Barbarians and Civilization in International Relations
The terrorist attacks in New York and Washington have led to popular conceptions of Muslims as terrorists. Some commentators have harked back to the 'Clash of Civilizations' argument outlined by Samuel Huntington which has become a touchstone in postcolonial studies. Huntington argued that, after the collapse of the Cold War, culture would become the main axis of conflict for civilizational alliances. Mark Salter takes issue with Huntington's theory and explains how the terms of his argument are part of an imperialist discourse that casts other civilizations as essentially barbarian.Although many commentators have engaged with Huntington's claims, few have pursued the political implications of his argument. Barbarians and Civilisation offers a decisive exploration of the colonial rhetoric inherent in current political discourse. Charting the usefulness of concepts of culture and identity for understanding world politics, Salter brilliantly illustrates the benefits and the limitations of the civilized/barbarian dichotomy in international relations.
What people are saying - Write a review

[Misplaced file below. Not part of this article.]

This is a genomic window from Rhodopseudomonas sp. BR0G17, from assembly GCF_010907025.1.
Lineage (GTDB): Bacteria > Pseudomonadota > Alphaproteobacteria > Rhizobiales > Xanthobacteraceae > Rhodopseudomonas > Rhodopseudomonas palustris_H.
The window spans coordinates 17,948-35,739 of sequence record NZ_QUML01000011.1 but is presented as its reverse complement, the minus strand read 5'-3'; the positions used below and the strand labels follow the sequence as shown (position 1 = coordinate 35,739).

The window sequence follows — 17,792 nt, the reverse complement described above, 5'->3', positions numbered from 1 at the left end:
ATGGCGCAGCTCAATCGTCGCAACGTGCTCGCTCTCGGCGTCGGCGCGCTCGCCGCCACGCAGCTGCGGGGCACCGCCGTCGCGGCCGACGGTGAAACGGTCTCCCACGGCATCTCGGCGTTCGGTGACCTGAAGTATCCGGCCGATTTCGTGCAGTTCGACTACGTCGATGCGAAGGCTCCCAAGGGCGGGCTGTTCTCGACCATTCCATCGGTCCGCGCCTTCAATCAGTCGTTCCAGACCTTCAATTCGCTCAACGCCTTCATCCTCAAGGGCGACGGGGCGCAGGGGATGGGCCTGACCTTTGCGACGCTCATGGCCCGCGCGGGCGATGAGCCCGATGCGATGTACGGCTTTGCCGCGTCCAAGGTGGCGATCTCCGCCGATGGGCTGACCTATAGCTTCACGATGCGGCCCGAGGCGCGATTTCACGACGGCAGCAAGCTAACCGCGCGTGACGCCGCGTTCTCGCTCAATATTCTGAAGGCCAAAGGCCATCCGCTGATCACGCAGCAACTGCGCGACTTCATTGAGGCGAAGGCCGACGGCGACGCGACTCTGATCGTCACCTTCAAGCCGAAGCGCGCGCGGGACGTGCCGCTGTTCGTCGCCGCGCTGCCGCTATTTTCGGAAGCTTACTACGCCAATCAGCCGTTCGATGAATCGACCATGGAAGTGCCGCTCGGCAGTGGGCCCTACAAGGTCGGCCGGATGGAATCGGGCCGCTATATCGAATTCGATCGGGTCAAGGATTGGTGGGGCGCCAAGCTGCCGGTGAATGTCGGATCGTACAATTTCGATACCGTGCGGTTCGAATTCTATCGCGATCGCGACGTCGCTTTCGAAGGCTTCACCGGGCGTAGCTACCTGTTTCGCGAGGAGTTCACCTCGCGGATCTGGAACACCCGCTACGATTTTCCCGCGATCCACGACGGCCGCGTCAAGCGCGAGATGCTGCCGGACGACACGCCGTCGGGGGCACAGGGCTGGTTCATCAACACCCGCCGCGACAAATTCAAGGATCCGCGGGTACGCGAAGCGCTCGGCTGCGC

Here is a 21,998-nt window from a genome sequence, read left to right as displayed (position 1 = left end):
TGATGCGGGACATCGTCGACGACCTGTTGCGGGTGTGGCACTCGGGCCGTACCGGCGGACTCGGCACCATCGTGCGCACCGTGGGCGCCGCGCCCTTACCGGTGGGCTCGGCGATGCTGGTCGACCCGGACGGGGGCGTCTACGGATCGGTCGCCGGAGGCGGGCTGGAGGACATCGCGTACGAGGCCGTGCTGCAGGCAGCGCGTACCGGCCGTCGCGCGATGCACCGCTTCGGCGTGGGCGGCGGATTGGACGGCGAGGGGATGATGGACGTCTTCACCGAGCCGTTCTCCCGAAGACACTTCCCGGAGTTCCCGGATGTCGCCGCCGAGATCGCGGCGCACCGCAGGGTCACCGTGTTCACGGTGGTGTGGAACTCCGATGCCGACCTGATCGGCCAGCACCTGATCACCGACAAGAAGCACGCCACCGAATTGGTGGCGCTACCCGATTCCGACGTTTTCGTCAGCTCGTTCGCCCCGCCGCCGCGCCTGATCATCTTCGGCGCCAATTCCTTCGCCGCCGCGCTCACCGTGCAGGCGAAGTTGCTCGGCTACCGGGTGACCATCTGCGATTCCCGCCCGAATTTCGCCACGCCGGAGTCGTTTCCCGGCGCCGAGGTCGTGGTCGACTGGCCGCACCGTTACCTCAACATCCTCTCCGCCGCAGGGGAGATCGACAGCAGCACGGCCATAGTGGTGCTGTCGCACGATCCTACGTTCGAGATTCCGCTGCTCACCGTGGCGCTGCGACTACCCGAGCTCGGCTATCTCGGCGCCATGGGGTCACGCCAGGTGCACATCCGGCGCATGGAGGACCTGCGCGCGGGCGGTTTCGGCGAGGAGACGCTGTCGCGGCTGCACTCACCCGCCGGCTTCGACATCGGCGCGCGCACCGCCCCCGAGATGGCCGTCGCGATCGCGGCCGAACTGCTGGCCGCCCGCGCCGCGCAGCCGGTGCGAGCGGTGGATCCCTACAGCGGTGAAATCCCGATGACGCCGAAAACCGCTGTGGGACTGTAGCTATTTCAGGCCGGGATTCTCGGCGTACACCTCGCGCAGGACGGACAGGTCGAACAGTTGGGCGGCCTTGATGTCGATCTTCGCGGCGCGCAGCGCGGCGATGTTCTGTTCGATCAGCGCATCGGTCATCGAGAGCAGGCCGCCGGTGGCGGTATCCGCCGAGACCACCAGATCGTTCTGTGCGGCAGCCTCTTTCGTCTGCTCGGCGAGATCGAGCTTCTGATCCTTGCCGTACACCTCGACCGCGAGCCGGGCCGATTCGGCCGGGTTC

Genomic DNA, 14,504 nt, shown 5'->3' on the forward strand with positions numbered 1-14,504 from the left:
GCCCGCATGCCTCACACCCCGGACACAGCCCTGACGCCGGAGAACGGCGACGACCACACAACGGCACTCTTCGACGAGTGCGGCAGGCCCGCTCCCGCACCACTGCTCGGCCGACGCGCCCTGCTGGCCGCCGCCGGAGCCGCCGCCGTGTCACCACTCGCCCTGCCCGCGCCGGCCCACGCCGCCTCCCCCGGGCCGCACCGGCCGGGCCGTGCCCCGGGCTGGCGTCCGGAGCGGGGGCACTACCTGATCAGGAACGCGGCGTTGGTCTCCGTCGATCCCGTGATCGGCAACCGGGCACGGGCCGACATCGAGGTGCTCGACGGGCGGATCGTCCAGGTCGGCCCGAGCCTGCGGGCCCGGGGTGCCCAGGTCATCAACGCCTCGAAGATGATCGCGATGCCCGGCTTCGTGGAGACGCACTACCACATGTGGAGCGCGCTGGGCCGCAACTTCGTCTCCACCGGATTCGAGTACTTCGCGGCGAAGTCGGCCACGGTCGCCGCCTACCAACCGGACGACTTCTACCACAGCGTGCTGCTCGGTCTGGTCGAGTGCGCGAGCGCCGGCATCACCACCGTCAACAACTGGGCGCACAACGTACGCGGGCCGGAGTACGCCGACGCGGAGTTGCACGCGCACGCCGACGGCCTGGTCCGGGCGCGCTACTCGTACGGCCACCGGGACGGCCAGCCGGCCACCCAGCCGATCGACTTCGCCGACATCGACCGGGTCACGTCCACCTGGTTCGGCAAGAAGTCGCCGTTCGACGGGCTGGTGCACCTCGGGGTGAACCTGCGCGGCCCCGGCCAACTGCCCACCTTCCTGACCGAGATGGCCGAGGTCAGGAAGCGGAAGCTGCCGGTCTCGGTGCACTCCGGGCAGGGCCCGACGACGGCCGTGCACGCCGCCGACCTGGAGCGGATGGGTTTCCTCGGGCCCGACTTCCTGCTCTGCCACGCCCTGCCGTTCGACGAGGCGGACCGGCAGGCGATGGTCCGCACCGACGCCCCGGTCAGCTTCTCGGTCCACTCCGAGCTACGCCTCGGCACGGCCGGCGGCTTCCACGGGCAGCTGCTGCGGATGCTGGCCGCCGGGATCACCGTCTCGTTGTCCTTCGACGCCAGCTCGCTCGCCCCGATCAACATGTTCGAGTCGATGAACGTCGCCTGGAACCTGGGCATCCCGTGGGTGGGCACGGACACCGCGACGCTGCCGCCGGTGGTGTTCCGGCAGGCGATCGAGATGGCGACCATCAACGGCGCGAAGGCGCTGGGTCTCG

We haven't found any reviews in the usual places.
Empire of Barbarians
A CivilizedBarbaric Europe
3 other sections not shown
Other editions - View all
Adam Watson Adam Watson Oxford Africa American argues argument barbarian barbaric British Bull and Adam Cambridge University Press civilization/barbarian civilizational civilizing mission Clarendon Press Clash of Civilizations Coker Colin Gordon conflict contemporary critical decline decolonization demographic described Egypt empire enemy Europe European civilization European identity foreign policy Foucault French gender Generalplan Ost German global Hedley Bull History Hitler Holocaust Holsti Huntington Ibid identity politics ideology imperial Imperial Leather imperialist International Politics International Relations International Society International Theory Islamic Kaplan Kiernan London McClintock McWorld Michael modern moral Muslim national identity Nazi Nietzsche nineteenth century Operation Barbarossa Orientalism popular culture population portrayed post-Cold post-structural postcolonial propaganda race racial realist representations represented rhetoric Routledge savage scholars Schuman Schwarzenberger Second World sexual Shapiro Sigmund Freud social specific Spengler Standard of Civilization stereotype Study theorists threat Toronto Toynbee trans trope violence warfare West Western civilization World Order world politics York